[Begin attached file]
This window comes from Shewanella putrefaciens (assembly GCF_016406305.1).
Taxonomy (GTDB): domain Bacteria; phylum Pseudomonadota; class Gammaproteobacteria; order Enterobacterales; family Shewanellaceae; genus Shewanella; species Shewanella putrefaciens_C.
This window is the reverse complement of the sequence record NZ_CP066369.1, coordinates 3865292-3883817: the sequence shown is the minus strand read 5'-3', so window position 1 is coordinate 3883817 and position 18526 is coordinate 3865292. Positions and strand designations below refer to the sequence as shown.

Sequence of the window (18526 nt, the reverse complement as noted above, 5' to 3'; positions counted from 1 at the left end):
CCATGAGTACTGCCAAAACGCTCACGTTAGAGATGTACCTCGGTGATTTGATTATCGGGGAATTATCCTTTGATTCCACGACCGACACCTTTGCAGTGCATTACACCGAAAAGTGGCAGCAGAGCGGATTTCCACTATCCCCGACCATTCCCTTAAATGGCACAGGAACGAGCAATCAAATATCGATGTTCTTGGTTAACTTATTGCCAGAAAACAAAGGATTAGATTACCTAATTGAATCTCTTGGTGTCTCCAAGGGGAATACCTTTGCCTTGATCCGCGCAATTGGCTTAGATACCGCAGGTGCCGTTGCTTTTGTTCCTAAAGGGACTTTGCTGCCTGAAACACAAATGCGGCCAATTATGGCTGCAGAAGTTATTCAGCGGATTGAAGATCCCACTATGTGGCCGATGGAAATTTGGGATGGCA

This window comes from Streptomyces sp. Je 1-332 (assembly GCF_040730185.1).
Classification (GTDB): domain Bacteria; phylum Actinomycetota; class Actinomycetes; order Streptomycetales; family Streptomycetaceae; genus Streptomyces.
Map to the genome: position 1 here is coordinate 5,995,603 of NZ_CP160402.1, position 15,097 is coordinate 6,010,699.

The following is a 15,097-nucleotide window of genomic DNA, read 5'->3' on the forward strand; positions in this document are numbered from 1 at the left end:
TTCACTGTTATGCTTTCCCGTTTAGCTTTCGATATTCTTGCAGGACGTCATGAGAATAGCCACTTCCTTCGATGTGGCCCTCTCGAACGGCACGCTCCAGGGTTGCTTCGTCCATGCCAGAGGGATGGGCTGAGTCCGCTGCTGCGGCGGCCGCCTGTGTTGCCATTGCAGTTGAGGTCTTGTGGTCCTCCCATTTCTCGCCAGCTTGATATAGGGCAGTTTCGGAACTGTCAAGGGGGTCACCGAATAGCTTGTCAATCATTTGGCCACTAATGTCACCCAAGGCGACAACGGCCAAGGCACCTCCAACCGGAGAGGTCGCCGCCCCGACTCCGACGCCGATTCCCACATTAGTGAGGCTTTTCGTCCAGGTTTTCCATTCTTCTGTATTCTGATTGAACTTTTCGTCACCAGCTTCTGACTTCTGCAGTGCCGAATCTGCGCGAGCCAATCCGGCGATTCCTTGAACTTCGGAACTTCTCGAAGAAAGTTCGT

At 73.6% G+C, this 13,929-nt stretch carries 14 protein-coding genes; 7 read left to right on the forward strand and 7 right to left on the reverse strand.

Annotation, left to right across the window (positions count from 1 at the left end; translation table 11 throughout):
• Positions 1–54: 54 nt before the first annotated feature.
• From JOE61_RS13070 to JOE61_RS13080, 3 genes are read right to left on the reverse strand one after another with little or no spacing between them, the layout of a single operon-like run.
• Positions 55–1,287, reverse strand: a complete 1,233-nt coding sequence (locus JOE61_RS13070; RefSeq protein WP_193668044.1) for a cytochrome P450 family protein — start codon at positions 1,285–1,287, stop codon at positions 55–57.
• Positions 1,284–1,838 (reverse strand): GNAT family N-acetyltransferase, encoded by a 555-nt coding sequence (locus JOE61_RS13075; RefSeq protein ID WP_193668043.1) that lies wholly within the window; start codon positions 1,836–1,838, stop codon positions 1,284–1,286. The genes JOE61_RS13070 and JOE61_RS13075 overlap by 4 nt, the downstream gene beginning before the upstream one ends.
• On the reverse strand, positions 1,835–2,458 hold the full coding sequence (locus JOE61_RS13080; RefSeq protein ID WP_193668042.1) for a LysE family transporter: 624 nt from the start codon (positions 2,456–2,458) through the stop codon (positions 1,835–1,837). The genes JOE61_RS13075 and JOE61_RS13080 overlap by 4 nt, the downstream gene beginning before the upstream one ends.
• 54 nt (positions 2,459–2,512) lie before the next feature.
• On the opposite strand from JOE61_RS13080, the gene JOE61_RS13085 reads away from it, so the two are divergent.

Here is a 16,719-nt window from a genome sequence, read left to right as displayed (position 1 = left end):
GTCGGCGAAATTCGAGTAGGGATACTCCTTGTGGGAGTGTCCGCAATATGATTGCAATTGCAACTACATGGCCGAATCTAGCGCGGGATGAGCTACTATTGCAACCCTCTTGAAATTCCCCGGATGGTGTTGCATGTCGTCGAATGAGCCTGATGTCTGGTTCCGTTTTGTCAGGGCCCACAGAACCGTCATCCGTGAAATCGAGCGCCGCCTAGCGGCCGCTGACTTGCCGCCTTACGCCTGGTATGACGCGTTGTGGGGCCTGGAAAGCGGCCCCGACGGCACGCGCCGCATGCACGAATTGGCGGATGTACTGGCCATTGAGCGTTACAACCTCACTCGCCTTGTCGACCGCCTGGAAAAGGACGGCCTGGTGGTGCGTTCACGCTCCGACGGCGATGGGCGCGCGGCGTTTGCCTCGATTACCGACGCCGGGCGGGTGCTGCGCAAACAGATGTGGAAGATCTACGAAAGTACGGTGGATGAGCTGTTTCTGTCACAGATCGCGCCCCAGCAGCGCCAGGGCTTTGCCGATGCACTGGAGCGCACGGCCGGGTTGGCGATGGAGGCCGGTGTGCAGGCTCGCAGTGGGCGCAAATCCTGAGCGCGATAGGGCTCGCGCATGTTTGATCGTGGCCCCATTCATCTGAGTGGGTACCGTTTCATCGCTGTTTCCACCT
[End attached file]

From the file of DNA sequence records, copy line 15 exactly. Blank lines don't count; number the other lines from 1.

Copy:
• Positions 55–1,287, reverse strand: a complete 1,233-nt coding sequence (locus JOE61_RS13070; RefSeq protein WP_193668044.1) for a cytochrome P450 family protein — start codon at positions 1,285–1,287, stop codon at positions 55–57.